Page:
There were increasing cracks in that reality. But “except for Palestine” is now shattered, and a fissure, Letwin says, has opened in the edifice of liberalism. Not in the establishment. And not in the labour bureaucracy, which is still solidly Zionist, he says. But the students’ uncompromising response to the repression they have faced has forced an unprecedented reckoning in broader progressive circles, including among sections of the rank-and-file of the trade union movement, of which Letwin is a long-time member and activist.

While the US in recent times has exhibited an increasing polarisation between liberals and conservatives, there is now a polarisation within liberalism. It was evident in the Black Lives Matter movement from 2014 and the presidential campaign of Vermont senator Bernie Sanders (particularly his primary campaign against Hillary Clinton). Yet the current polarisation is more significant, having developed around the non-negotiable of US imperial politics—support for Israel. There is an emergent war within liberalism and within the Democrats over this question.

Putting aside speculations about how this plays out from here, a pertinent lesson can be drawn from what has already occurred. More cautious activists within progressive movements invariably try to usher them in a more conservative direction. They say that to be effective, you have to “reach out to the middle ground”, move beyond “preaching to the converted”, and win hearts and minds by “being respectful” (which often means tolerating the intolerable). That’s how real and lasting change is made, so the script goes.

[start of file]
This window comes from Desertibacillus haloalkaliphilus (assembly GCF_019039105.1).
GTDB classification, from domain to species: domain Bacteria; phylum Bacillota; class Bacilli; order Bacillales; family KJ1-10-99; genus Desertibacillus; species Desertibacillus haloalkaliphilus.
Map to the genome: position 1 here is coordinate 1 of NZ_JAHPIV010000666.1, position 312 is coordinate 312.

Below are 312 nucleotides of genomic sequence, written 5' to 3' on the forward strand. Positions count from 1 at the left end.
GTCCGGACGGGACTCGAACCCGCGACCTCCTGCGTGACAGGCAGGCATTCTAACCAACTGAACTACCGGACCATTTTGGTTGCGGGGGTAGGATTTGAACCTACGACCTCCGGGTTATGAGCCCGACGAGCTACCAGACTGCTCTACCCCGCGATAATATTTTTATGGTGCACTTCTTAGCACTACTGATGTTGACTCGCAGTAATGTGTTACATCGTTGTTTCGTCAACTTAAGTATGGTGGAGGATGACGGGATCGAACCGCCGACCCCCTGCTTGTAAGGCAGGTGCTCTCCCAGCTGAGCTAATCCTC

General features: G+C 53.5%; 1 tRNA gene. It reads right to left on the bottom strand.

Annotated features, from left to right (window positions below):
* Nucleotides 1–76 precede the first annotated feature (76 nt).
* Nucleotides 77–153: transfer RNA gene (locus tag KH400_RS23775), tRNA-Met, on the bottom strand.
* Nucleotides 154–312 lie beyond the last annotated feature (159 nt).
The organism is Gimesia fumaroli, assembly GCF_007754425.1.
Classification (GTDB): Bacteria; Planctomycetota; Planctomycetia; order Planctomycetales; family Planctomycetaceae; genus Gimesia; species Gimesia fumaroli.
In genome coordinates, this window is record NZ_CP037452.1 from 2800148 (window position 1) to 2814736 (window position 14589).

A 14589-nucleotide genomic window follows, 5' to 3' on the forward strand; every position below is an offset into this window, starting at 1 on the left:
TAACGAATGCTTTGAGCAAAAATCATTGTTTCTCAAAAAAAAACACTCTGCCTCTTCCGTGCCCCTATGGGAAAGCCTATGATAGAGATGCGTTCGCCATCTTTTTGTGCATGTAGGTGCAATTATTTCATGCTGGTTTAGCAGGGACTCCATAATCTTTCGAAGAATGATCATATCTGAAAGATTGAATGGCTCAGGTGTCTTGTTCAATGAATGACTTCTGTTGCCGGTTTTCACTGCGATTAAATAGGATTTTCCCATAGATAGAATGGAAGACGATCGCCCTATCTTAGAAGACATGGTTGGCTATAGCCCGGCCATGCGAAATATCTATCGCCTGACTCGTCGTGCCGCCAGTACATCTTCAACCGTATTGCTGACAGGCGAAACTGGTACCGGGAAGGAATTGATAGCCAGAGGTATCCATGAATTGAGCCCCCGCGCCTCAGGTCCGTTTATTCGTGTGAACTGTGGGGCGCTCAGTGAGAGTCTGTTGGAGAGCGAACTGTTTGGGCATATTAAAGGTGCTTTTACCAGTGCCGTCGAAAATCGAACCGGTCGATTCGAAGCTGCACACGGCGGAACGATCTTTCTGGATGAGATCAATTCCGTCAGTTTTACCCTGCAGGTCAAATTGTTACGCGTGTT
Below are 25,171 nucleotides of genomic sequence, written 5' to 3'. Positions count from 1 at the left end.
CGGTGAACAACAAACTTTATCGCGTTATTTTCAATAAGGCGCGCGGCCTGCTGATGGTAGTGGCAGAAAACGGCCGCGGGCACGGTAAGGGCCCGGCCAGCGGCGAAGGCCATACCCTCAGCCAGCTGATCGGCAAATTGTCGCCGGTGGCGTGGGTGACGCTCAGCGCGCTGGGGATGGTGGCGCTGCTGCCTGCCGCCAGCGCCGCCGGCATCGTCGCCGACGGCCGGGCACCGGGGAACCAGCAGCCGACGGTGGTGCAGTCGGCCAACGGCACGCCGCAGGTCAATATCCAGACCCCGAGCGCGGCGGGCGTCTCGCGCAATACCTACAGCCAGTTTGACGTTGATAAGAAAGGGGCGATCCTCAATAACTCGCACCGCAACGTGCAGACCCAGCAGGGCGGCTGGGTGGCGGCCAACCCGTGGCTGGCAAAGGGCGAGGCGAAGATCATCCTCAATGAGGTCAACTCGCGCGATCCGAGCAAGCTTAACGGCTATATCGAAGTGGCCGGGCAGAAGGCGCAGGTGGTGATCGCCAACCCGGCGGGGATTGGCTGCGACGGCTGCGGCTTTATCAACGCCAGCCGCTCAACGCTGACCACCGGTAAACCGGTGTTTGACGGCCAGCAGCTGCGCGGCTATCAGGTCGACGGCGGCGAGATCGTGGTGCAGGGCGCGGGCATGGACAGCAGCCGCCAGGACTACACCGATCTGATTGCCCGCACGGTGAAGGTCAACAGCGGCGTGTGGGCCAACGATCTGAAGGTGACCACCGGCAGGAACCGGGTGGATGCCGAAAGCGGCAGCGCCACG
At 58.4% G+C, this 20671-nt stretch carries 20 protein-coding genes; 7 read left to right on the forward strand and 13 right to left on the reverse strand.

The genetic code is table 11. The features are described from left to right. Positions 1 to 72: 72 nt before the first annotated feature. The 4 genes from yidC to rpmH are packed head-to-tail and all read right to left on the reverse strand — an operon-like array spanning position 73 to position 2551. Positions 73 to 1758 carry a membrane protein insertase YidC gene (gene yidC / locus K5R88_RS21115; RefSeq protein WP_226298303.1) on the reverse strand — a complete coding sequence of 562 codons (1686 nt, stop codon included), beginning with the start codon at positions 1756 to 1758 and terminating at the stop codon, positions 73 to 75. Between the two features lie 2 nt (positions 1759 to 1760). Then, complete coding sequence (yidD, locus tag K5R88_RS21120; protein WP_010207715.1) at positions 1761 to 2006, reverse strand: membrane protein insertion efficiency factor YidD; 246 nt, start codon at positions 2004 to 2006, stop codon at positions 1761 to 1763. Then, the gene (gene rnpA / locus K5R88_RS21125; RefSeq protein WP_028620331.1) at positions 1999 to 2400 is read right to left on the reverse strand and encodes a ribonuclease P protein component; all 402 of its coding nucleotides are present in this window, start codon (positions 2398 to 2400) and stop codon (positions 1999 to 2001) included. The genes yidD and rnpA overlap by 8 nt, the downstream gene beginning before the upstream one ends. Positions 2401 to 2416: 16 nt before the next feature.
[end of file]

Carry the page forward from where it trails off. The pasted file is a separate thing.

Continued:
What we’ve seen in New York defies this logic: the political dial has been turned not simply by moral clarity, but by the uncompromising rhetoric and commitment to direct action of the radical students. Change doesn’t always happen this way. But when it does, it defines generations and alters what was previously considered unalterable.

‘Elite’ students matter

The vicious crackdown and smear campaign by the city’s liberal authorities is not explainable with exclusive reference to their intolerance of voices critical of Israel. It’s also related to the spaces in which anti-Zionism has blossomed.